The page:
chaise


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chaise

a gold coin first issued in France in the 14th century, depicting the king seated on a throne
References in classic literature ?
Pickwick had made his preliminary arrangements, and was looking over the coffee-room blinds at the passengers in the street, when the waiter entered, and announced that the chaise was ready--an announcement which the vehicle itself confirmed, by forthwith appearing before the coffee-room blinds aforesaid.
Giles, with the white nightcap on, had been sitting on the steps of the chaise, supporting an elbow on each knee, and wiping his eyes with a blue cotton pocket-handkerchief dotted with white spots.
The faces had not disappeared from the window many moments, when Mr Chuckster in his official coat, and with his hat hanging on his head just as it happened to fall from its peg, appeared upon the pavement, and telling him he was wanted inside, bade him go in and he would mind the chaise the while.
It was his whim or humour to ride immediately before the chaise, and from this position he constantly turned his head, and looked back.
Partly stunned, he found himself facing the man who had held the horse's head, and became aware of the chaise receding from him down the lane, swaying from side to side, and with the women in it looking back.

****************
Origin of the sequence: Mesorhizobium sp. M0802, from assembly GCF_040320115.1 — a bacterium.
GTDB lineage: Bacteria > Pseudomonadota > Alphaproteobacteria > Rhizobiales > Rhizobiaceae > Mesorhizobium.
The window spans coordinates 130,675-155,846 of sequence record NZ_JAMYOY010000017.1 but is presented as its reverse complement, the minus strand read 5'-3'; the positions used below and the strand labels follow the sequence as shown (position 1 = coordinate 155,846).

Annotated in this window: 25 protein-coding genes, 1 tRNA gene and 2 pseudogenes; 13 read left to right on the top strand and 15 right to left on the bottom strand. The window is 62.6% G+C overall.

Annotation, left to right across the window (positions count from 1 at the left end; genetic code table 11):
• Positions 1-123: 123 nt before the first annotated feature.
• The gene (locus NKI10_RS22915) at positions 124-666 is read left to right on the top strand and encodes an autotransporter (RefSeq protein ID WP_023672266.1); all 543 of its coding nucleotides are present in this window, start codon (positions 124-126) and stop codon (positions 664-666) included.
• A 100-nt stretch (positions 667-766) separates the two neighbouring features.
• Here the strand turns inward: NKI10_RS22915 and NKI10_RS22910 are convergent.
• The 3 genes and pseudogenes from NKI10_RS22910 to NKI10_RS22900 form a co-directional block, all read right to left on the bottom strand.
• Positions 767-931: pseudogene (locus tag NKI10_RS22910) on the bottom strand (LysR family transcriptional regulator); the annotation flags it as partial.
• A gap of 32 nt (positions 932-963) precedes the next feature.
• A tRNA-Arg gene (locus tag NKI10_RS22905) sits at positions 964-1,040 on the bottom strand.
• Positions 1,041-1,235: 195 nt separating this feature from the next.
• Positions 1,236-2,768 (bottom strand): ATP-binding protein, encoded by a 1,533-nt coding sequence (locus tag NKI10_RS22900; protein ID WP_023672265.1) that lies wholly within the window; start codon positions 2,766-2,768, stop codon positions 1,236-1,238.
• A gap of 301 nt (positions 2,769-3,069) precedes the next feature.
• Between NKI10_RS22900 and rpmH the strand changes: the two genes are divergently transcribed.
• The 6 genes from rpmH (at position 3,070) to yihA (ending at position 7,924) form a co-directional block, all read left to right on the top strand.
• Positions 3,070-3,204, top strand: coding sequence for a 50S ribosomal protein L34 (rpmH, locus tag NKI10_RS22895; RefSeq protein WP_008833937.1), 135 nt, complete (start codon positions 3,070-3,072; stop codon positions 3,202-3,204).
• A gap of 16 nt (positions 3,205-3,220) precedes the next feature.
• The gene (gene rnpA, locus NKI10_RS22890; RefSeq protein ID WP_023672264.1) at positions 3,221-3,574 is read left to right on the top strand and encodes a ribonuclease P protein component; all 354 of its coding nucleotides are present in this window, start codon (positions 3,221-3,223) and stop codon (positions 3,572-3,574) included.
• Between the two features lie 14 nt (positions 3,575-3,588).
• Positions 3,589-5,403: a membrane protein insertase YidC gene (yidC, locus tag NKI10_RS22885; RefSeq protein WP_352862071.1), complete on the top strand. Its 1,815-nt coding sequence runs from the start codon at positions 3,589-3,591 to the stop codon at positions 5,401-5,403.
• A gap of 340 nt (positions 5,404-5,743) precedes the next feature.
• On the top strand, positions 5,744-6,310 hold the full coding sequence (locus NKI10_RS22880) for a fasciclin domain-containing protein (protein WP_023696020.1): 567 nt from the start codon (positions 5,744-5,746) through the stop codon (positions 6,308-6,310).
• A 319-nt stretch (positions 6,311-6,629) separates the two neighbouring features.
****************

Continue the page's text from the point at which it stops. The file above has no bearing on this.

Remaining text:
Let us see: Buckingham dead or grievously wounded; your conversation with the cardinal overheard by the four Musketeers; Lord de Winter warned of your arrival at Portsmouth; D'Artagnan and Athos to the Bastille; Aramis the lover of Madame de Chevreuse; Porthos an ass; Madame Bonacieux found again; to send you the chaise as soon as possible; to place my lackey at your disposal; to make you out a victim of the cardinal in order that the abbess may entertain no suspicion; Armentieres, on the banks of the Lys.
The wheels of Arthur's chaise had been anxiously listened for at the Chase, for to-day was Friday, and the funeral had already been deferred two days.
On reaching the town at which the coach stopped, we found ourselves obliged to hire another chaise for a short distance, in order to get to the starting-point of a second coach.
Shortly afterwards, Mrs Squeers, arrayed in the white top-coat, and tied up in various shawls and handkerchiefs, issued forth in another chaise and another direction, taking with her a good-sized bludgeon, several odd pieces of strong cord, and a stout labouring man: all provided and carried upon the expedition, with the sole object of assisting in the capture, and (once caught) insuring the safe custody of the unfortunate Smike.
The chaise came up presently, and the Major would wait no longer.
Time is of importance; I must make sure of the chaise.
Counting by vivacity and spirit, two of the most youthful characters in Scotland had got together that afternoon in the same chaise.